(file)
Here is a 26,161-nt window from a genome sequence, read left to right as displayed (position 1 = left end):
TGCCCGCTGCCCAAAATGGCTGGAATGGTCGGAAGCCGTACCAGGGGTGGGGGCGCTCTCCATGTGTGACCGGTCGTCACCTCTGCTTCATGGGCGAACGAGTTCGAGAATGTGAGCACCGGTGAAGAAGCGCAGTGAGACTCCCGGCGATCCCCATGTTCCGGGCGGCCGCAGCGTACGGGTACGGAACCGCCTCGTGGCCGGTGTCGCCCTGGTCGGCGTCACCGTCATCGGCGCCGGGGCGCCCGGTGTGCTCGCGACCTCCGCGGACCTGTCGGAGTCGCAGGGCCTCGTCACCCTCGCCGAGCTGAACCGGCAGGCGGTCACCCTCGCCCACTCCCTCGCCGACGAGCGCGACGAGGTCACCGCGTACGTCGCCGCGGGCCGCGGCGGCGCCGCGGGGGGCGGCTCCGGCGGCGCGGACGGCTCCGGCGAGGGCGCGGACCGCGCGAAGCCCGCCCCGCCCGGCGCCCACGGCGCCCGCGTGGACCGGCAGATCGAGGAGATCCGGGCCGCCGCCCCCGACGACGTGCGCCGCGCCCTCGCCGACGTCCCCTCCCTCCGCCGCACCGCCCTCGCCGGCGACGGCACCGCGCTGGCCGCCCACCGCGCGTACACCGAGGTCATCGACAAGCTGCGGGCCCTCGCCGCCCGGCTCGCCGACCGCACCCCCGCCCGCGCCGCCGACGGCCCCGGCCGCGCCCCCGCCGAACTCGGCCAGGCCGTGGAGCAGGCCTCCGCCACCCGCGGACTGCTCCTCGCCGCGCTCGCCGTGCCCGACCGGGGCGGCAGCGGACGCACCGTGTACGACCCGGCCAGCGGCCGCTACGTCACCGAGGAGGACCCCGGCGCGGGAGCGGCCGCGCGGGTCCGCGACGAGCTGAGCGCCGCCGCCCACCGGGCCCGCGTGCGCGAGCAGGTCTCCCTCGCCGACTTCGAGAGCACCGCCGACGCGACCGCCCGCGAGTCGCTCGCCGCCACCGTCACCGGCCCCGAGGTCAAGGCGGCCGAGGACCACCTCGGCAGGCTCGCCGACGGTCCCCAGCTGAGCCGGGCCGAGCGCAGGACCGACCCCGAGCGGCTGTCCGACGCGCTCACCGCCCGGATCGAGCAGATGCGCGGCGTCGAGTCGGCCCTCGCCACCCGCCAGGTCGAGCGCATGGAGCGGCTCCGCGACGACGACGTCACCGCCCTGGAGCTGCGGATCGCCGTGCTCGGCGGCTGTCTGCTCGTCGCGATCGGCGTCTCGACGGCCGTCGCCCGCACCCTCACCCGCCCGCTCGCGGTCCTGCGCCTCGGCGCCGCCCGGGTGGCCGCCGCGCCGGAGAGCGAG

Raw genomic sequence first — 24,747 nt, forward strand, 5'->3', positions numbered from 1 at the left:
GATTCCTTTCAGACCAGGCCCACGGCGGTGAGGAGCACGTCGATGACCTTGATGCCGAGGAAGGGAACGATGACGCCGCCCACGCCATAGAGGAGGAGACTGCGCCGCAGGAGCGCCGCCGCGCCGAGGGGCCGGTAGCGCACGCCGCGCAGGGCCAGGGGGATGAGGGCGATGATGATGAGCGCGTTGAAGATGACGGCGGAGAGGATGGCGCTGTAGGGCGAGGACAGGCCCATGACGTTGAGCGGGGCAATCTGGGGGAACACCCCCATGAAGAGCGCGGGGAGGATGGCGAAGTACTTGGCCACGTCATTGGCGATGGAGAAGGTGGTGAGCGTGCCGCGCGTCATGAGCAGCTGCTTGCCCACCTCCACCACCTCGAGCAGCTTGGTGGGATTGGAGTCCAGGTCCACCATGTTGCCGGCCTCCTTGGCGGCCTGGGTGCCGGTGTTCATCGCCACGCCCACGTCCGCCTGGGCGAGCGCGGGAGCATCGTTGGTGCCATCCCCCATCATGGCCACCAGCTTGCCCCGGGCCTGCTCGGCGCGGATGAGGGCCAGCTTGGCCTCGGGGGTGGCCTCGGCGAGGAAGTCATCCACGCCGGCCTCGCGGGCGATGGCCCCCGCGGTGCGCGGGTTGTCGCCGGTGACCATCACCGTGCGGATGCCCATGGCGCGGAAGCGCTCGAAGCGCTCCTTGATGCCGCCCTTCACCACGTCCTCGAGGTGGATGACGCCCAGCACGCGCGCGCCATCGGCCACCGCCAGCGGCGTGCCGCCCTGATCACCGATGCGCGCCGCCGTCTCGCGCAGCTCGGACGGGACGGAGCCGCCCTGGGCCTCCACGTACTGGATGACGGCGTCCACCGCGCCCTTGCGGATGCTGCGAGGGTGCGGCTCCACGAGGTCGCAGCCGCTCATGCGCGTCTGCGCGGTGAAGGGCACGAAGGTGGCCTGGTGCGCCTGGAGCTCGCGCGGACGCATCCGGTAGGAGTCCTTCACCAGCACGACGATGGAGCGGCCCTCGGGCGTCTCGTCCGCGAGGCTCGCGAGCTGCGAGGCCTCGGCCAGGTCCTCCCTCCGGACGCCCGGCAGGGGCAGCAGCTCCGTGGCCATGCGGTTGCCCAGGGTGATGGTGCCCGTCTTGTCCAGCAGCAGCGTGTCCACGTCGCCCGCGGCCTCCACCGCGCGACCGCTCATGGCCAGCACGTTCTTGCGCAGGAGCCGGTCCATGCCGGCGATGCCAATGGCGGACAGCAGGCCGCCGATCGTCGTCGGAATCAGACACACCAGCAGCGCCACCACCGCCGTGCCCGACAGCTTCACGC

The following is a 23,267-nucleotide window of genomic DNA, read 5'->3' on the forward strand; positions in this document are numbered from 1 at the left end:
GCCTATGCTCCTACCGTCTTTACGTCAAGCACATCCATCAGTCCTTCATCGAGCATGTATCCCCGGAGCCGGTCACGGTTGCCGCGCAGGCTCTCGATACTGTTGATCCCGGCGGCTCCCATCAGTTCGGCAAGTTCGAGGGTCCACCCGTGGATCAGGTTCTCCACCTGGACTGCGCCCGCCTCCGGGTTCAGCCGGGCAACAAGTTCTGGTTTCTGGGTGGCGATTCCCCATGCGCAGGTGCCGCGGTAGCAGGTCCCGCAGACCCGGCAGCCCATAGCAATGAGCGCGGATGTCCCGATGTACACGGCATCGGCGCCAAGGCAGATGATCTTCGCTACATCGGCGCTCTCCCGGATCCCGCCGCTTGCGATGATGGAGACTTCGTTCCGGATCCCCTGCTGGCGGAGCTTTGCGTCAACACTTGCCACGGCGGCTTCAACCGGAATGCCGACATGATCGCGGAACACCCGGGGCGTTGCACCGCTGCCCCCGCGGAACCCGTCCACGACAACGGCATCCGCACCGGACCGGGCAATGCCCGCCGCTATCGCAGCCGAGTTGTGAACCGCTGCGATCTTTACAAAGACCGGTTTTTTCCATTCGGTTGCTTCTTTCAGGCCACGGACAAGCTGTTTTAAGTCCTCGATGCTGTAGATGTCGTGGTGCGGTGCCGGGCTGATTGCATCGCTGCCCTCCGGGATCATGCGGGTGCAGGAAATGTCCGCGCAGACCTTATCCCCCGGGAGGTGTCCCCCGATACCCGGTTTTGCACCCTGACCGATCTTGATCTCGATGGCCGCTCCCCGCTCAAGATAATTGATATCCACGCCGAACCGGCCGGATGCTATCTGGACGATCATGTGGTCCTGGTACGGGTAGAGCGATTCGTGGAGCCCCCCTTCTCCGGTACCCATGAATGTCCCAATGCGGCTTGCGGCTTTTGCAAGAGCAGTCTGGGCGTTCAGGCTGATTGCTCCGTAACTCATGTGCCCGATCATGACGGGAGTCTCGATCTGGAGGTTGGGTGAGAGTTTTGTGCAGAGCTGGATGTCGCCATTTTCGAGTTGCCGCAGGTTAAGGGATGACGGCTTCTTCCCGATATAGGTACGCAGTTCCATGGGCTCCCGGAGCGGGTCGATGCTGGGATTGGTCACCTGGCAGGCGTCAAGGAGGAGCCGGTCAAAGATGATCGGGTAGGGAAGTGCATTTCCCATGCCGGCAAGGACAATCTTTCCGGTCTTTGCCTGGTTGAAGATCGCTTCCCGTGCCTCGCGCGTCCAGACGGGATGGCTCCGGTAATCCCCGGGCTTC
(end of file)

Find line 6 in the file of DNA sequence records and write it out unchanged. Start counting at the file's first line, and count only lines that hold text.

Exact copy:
GCCTATGCTCCTACCGTCTTTACGTCAAGCACATCCATCAGTCCTTCATCGAGCATGTATCCCCGGAGCCGGTCACGGTTGCCGCGCAGGCTCTCGATACTGTTGATCCCGGCGGCTCCCATCAGTTCGGCAAGTTCGAGGGTCCACCCGTGGATCAGGTTCTCCACCTGGACTGCGCCCGCCTCCGGGTTCAGCCGGGCAACAAGTTCTGGTTTCTGGGTGGCGATTCCCCATGCGCAGGTGCCGCGGTAGCAGGTCCCGCAGACCCGGCAGCCCATAGCAATGAGCGCGGATGTCCCGATGTACACGGCATCGGCGCCAAGGCAGATGATCTTCGCTACATCGGCGCTCTCCCGGATCCCGCCGCTTGCGATGATGGAGACTTCGTTCCGGATCCCCTGCTGGCGGAGCTTTGCGTCAACACTTGCCACGGCGGCTTCAACCGGAATGCCGACATGATCGCGGAACACCCGGGGCGTTGCACCGCTGCCCCCGCGGAACCCGTCCACGACAACGGCATCCGCACCGGACCGGGCAATGCCCGCCGCTATCGCAGCCGAGTTGTGAACCGCTGCGATCTTTACAAAGACCGGTTTTTTCCATTCGGTTGCTTCTTTCAGGCCACGGACAAGCTGTTTTAAGTCCTCGATGCTGTAGATGTCGTGGTGCGGTGCCGGGCTGATTGCATCGCTGCCCTCCGGGATCATGCGGGTGCAGGAAATGTCCGCGCAGACCTTATCCCCCGGGAGGTGTCCCCCGATACCCGGTTTTGCACCCTGACCGATCTTGATCTCGATGGCCGCTCCCCGCTCAAGATAATTGATATCCACGCCGAACCGGCCGGATGCTATCTGGACGATCATGTGGTCCTGGTACGGGTAGAGCGATTCGTGGAGCCCCCCTTCTCCGGTACCCATGAATGTCCCAATGCGGCTTGCGGCTTTTGCAAGAGCAGTCTGGGCGTTCAGGCTGATTGCTCCGTAACTCATGTGCCCGATCATGACGGGAGTCTCGATCTGGAGGTTGGGTGAGAGTTTTGTGCAGAGCTGGATGTCGCCATTTTCGAGTTGCCGCAGGTTAAGGGATGACGGCTTCTTCCCGATATAGGTACGCAGTTCCATGGGCTCCCGGAGCGGGTCGATGCTGGGATTGGTCACCTGGCAGGCGTCAAGGAGGAGCCGGTCAAAGATGATCGGGTAGGGAAGTGCATTTCCCATGCCGGCAAGGACAATCTTTCCGGTCTTTGCCTGGTTGAAGATCGCTTCCCGTGCCTCGCGCGTCCAGACGGGATGGCTCCGGTAATCCCCGGGCTTC